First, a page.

Winless in four in all competitions. Winners of two in 10 in the Premier League. A draw at home to Birmingham in a match that was, by some accounts, an even worse display than the magnum opus of shit that was the Everton defeat seven days earlier. Yeah, it's not just bad at Chelsea; it's fucking horrendous.

We've talked about how to respond in an emotional sense. But how do we improve play from a tactical standpoint? It's not easy, that's for certain.

Our performances have been dire of late, predictable and lacking any verve whatsoever. Our distribution has been appallingly bad and our midfield has proven to be a source of repeated frustration. As for our buildup, it's tedious but impatient. Slow isn't necessarily a bad thing in this system, but when our players play aimless ball after aimless ball there are going to be problems. Throw in the lack of a goal-scoring striker and, well. So, to sum it all up, nothing is working.

As mentioned previously, this is a real chess match. A 4-2-3-1 seems to be the formation that gets the most out of this current collection of Chelsea players. It allows Juan Mata the freedom necessary to influence the side, while it also provides us with proper defensive cover and decent support for our striker - whomever it is.

However, I very much doubt a 4-2-3-1 in the way forward against Napoli. Playing a two-striker system or a central playmaker behind a lone striker against a variation of 3-5-2 is almost guaranteed to fail. Said playmaker (in our case Juan Mata) is likely to be quelled by Napoli's twin defensive midfield pair of Gargano and Inler. This also allows the likes of a Lavezzi and Hamsik to harass our two defensive midfielders. Where's the influence?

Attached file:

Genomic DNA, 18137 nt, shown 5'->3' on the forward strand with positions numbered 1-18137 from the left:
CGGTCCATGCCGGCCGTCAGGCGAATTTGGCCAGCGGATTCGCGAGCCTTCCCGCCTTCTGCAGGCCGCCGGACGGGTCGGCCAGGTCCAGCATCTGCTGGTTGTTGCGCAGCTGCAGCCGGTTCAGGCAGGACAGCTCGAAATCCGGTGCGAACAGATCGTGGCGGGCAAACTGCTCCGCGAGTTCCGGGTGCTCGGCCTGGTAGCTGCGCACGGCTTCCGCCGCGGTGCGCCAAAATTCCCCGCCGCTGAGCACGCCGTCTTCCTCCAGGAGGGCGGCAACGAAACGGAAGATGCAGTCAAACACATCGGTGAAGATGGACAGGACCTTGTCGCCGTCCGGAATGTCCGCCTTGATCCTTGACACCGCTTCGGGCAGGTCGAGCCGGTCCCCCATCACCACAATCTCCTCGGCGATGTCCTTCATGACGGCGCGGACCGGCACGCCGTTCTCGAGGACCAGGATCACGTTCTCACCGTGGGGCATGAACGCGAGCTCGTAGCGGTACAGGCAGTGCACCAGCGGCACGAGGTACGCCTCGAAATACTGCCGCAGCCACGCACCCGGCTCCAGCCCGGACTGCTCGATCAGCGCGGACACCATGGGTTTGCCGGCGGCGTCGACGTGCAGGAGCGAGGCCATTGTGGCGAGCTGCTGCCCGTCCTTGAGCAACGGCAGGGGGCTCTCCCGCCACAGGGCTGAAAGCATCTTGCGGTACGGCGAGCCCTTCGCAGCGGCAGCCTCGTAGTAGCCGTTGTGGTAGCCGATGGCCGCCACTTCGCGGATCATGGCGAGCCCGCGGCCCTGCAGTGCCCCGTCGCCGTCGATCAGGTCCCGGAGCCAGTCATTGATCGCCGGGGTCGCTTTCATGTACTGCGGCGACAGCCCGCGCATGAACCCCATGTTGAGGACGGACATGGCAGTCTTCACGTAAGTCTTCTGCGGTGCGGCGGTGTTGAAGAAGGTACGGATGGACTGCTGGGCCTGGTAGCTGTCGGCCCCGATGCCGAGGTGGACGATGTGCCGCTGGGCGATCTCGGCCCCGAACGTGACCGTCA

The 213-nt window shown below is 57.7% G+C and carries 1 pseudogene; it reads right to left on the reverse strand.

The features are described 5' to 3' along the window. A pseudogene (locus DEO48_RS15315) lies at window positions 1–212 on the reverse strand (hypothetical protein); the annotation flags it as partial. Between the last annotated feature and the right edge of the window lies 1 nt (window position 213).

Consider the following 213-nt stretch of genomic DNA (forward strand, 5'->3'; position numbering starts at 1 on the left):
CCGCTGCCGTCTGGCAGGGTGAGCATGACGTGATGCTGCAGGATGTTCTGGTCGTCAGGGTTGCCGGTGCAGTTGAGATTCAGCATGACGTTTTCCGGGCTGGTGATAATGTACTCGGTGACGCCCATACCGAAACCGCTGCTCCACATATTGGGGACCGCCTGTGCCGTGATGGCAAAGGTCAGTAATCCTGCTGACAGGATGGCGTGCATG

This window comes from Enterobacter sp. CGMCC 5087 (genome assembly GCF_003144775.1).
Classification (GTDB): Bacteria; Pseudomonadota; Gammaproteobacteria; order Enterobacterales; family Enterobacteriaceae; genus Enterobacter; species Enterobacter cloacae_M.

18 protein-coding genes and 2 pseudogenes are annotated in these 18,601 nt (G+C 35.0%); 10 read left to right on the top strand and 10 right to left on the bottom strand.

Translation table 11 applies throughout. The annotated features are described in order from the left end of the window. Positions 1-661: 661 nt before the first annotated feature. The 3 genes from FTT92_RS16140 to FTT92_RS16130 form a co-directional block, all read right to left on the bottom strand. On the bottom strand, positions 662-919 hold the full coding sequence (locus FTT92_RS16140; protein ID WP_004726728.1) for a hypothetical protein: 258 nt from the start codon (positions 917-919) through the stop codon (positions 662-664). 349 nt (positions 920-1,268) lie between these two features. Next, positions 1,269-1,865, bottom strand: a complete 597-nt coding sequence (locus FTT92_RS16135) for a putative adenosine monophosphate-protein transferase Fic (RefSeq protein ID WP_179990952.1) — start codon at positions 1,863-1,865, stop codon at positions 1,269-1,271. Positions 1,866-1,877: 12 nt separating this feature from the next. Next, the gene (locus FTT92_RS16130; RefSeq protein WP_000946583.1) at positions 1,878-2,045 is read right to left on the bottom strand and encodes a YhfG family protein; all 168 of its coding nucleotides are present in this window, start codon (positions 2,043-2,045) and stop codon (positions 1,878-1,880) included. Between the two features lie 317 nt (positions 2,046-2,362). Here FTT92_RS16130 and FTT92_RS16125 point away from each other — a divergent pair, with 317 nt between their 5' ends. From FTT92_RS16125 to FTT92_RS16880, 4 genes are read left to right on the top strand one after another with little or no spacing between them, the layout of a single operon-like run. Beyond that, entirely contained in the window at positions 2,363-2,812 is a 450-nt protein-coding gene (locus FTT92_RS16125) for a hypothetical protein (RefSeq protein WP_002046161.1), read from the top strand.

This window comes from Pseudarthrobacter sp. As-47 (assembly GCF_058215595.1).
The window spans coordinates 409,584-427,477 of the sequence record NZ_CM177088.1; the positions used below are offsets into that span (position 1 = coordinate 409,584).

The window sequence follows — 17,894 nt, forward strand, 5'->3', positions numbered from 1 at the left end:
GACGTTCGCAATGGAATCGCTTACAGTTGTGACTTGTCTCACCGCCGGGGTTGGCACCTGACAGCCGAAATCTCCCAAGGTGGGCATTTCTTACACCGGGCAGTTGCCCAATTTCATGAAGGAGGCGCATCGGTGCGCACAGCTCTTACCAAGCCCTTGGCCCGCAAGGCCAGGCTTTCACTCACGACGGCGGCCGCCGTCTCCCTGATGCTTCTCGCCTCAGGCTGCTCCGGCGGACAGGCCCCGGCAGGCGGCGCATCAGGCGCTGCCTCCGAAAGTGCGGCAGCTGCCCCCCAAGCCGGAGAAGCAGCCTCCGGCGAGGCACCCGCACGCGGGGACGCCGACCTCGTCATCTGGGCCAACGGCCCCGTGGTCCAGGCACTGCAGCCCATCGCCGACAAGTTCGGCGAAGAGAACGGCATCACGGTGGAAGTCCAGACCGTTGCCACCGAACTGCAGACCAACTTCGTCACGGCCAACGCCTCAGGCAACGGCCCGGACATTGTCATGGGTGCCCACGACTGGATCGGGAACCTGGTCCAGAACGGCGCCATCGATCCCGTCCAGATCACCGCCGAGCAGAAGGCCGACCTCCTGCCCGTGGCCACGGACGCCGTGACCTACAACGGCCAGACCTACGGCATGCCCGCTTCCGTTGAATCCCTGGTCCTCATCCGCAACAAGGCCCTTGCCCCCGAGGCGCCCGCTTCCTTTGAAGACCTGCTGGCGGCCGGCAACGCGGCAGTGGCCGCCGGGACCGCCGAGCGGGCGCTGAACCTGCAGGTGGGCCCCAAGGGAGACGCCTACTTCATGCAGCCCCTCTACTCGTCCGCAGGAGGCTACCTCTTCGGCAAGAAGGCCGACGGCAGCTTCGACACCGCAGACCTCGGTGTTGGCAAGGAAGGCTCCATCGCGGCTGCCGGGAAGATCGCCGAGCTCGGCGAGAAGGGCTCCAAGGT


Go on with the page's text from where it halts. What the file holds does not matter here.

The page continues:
Thus the way forward seems, at least to me, to continue with the 4-3-3.  Get Michael Essien, Ramires and Frank Lampard to form a solid midfield three and pray our fullbacks, whoever they are, show the ability to get forward on a regular basis. Sure, we run the risk of being bitten on the counter by a true counter-attacking team but by having our fullbacks providing overlaps, we have the ability to force Andrea Dossena and Christian Maggio to focus on players other than Daniel Sturridge and Mata. We have to force them to drop deeper and hope that our guys can remain disciplined for a full 90 - something that has unfortunately been extremely rare this season.

John Terry was described as a major doubt for the game by Villas-Boas. I can't see him risked. Ashley Cole is also a doubt, but I would put my money on him playing from the start. If not, Ryan Bertrand is now available for use in Europe. Elsewhere, there's Fernando Torres. The Spaniard doesn't deserve to be anywhere near the first team in all honesty, leaving Didier Drogba to spearhead our listless attack. Oh joy. Keep Raul Meireles out of the mix as well. What has happened to him? And, of course, there's Jose Bosingwa. One thing on which I think we all can agree in terms of personnel is in the hope that Jose is nowhere to be seen Tuesday.

Projected XI:

Closing thoughts
Tough to call this game. Tough to call this tie.

It's difficult as a fan to take any confidence into this fixture after seeing how we've played over the past two weeks. However, it must be pointed out that we have shown the ability to rise to the occasion this season, games against Manchester City, Valencia and Tottenham evidence of such.

You have to think there's plenty of fire left in these players, it just needs to be rekindled.  It's up to them and Andre to show us. Work your magic, Andre. It's now or never for you (right or wrong) one would think.